Constitutional changes in Turkey: A presidential system or the president’s system?
On 21 January, the Turkish Parliament adopted a controversial 18-article constitutional amendment package aimed at transforming Turkey from a parliamentary governance system to an executive presidency. A nationwide referendum on the changes will take place later this spring. If adopted, it will give the president unprecedented powers, including an increased influence over parliament and the courts. In this Commentary, Amanda Paul and Demir Murat Seyrek take a closer look at the constitutional amendments and what they mean for Turkish democracy. With the separation of powers and judicial independence at risk, the EU is likely to raise concerns. Although this will probably worsen an already problem-fraught relationship, Paul and Seyrek state that the EU should remain vocal in its unequivocal support for democratic values, particularly as the new Trump presidency is unlikely to prioritise such issues. However, they also argue that the EU’s messaging should be done in a constructive rather than threatening way to avoid further tension with Ankara, and that it should continue to provide a platform for Turkish democrats, journalists and civil society to help them raise their voices.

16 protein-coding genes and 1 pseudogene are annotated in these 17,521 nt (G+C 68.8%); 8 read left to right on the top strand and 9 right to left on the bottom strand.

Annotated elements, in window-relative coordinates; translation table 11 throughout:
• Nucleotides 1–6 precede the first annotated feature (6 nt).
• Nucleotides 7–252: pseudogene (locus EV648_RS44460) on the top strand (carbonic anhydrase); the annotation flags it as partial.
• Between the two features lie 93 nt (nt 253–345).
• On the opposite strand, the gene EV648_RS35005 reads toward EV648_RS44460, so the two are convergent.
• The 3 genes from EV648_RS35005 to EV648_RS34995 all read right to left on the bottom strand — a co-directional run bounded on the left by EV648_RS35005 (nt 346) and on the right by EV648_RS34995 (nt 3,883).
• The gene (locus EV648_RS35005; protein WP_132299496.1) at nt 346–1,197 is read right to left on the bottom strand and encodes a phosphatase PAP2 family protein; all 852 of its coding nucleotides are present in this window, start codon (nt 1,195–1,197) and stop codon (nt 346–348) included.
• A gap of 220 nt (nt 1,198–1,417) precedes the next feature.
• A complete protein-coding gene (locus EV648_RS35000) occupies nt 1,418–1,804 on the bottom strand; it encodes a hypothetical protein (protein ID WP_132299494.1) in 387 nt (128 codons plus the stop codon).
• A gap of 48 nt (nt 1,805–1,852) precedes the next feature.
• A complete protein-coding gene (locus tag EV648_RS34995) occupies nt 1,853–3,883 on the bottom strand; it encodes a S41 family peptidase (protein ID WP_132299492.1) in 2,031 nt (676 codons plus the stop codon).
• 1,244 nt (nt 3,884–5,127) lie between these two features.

This article is in English and can be read here.